Dacrymyces palmatus or Orange jelly fungus[i] is well-named; its fruiting bodies are orange, gelatinous globules. The species has several close look-alikes with which it shares the alternate common name of “witches’ butter.” An alternate scientific name, D. Chrysospermus, adds to the potential confusion, but none of this causes any problem for casual enthusiasts because all known look-alikes are edible.
Few people eat orange jelly, as it is almost tasteless and looks very odd, but it has its enthusiasts. In folklore the species is said to be good for lung ailments, but there is little to no scientific research on the subject. Collecting and preserving specimens for study is extremely challenging. Still, there is something about a living thing that looks like a globby of jelly that fascinates.
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Identification and Description
Sporocarp: There is no distinct cap or stem, and there are no gills. Instead, the entire fruiting body is a lobed or brain-like lump of firm but gelatinous tissue. Surface and interior are both yellow to yellow-orange, though dried specimens develop a reddish color. The attachment to the substrate is narrow and distinctively white[ii].
Smell: Nothing distinctive for identification.
Taste: Nothing distinctive for identification.
Spores: Hot-dog shaped and smooth.
Spore color: Yellow.
Edibility: Edible but tasteless.
Habitat: Grows on conifer wood, fruiting from either de-barked areas or from cracks in the bark. Does not typically fruit singly.
Several close look-alikes exist, plus there are several possible points of confusion for beginners. The closest look-alikes are two species also called witches’ butter, though it isn’t closely related to either: Tremella aurentia[iii] and Tremella mesenterica[iv]. Both grow on hardwoods, not softwoods. The latter also has white, not yellow, spores and lacks the white around the attachment point.
The common jellyspot (D. stillatus)[v] is a close relative of orange jelly (D. Palmatus), but looks quite different—it somewhat resembles orange or yellow candy dots.
Some people mistake orange jelly for certain types of slime mold, which are the same color but more closely resemble a liquid. There are also other jelly fungi that do not resemble orange jelly in color or shape, but could conceivably confuse a beginner by being similarly gelatinous.
Although orange jelly is sometimes claimed to be medicinal, there has been little to no research on those claims. The one benefit that has been confirmed is that the fruiting bodies are edible. What their nutritional value may be is not readily available and might not be known, although most mushrooms that are not actually toxic are healthy to eat.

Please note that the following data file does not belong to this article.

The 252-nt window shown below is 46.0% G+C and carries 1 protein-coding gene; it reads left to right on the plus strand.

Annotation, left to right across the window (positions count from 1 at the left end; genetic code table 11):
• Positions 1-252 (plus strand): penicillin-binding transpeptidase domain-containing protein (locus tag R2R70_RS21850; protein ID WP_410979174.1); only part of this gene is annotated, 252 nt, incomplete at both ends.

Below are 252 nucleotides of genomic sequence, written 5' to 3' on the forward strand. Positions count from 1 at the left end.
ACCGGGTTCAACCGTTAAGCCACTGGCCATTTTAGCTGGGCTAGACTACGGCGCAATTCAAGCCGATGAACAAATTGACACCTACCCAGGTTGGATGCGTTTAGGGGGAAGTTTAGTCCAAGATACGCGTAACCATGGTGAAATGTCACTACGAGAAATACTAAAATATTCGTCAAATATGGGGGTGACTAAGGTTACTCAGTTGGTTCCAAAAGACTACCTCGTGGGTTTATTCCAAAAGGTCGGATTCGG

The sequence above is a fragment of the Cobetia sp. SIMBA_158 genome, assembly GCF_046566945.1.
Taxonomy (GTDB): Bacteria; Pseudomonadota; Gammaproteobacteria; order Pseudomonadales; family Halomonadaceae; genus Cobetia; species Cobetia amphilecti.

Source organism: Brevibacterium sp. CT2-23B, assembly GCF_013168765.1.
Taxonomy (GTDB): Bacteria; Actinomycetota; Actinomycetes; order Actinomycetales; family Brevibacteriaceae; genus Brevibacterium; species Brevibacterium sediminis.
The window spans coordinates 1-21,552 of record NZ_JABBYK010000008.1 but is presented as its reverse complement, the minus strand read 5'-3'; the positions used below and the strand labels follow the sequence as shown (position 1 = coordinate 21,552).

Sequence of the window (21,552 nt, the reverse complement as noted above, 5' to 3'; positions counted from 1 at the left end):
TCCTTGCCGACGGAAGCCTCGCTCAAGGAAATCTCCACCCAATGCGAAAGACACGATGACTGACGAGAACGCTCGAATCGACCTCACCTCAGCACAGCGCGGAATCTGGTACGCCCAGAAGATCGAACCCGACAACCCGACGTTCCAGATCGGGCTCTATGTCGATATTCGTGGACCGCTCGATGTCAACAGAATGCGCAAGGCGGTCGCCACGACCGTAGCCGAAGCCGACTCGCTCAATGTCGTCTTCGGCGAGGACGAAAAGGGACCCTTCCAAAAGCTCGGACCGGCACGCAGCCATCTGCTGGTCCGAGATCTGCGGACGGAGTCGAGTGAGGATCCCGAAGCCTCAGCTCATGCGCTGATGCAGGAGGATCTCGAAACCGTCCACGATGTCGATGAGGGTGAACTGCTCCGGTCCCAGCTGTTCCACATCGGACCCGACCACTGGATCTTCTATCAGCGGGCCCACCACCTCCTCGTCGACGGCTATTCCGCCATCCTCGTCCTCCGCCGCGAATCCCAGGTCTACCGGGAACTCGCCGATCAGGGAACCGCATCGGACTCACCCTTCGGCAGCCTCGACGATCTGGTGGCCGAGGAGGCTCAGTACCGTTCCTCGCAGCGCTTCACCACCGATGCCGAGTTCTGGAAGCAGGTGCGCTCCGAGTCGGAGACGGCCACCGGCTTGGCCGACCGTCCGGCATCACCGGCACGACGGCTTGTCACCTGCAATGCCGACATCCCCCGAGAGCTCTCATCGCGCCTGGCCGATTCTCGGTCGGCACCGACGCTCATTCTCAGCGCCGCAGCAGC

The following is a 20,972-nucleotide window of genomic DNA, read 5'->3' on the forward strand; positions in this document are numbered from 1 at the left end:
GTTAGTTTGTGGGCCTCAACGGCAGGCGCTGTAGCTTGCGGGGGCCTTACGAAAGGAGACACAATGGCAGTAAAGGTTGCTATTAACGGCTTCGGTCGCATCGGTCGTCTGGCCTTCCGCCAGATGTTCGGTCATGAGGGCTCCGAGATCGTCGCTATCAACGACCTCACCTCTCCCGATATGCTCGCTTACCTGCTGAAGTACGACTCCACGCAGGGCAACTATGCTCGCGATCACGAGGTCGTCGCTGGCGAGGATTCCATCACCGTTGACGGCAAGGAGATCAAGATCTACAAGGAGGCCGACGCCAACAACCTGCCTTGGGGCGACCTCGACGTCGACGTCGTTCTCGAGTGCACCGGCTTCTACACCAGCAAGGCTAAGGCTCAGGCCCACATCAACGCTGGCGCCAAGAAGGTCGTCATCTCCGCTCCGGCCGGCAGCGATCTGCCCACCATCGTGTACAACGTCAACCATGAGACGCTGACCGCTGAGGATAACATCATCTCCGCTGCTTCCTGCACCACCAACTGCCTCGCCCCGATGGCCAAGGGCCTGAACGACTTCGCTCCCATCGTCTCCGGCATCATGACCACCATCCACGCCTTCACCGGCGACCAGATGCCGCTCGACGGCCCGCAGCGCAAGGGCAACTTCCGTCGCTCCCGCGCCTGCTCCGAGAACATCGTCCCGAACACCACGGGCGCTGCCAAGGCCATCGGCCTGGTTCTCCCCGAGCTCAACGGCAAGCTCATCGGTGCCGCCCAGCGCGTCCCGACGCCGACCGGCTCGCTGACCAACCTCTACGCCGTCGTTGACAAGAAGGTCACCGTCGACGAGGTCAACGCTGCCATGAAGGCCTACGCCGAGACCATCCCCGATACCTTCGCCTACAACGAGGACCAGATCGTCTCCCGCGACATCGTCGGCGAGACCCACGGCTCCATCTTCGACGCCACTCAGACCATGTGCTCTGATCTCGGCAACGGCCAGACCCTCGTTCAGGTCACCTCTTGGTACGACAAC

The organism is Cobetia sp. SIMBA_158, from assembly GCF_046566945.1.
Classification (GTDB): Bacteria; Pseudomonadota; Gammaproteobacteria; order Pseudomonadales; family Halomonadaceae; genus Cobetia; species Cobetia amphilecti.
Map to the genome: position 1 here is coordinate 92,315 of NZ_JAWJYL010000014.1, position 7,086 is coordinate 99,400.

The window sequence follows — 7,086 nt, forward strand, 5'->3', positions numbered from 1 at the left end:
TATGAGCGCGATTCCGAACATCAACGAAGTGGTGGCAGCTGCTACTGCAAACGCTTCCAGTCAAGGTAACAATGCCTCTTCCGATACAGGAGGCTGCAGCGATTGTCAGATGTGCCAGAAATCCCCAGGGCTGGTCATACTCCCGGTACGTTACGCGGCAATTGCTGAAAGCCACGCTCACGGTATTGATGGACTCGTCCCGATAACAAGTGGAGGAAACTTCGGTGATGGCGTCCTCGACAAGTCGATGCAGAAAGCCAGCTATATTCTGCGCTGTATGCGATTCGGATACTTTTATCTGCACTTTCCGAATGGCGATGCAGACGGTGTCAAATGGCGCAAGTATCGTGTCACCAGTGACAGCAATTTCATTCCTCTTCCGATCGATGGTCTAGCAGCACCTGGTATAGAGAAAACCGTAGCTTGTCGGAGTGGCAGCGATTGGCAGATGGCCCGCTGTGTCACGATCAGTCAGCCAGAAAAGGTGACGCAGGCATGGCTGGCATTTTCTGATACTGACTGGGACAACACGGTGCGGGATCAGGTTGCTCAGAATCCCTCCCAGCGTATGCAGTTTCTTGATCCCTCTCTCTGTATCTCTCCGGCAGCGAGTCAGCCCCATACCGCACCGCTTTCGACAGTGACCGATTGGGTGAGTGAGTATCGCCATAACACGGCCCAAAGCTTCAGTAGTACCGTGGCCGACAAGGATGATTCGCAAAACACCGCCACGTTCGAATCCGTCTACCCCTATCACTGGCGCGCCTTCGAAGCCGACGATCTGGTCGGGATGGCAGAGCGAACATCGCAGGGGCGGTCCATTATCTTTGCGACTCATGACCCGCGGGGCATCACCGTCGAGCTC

Orange jelly fungus[vi] has virtually no taste, but reportedly makes the tongue tingle in a not-unpleasant way. The texture is gelatinous but firm—it has been proposed as a culinary substitute for squid meat, a food with a distinctive, enjoyable texture. Some people report good results from batter-frying the jelly or adding it to soups, strategies that take advantage of the texture while adding taste from elsewhere.
Another popular way to eat orange jelly is to simply pull some off a tree during a hike and pop it in the mouth. There is an enjoyable novelty to spontaneously eating something so otherwise un-foodlike, and everything tastes better when eaten in the woods. There are several good reasons not to do this. One is that although orange jelly has no known toxic look-alikes, it’s a bad idea for foragers to ever get sloppy about identification, and spontaneous grab-and-pop makes sloppiness very, very easy. Another issue is is that few if any mushrooms should ever be eaten raw—even if no toxins are present, humans cannot digest fungal cell walls. We need heat to melt the chitin.
All that being said, though, there are people who grab-and-pop without apparent ill effect.
Toxicity, Safety, & Side Effects
Orange jelly is not known to be toxic, nor are any of its look-alikes known to be toxic. However, since very few people ever try to eat these things, it’s hard to be certain there is not an undiscovered problem lurking somewhere.
[i] Adamant, A. (2018). Foraging Witches Butter Mushroom
[ii] (n.d.). Dacrymyces chrysospermus. Messiah.Edu
[iii] Wood, M., Stevens, F. (n.d.). Dacrymyces chrysospermus. The Fungi of California
[iv] (n.d.). Dacrymyces chrysospermus (Bull.) Tul.–Orange Jelly Spot.
[vi] Adamant, A. (2018). Foraging Witches Butter Mushroom.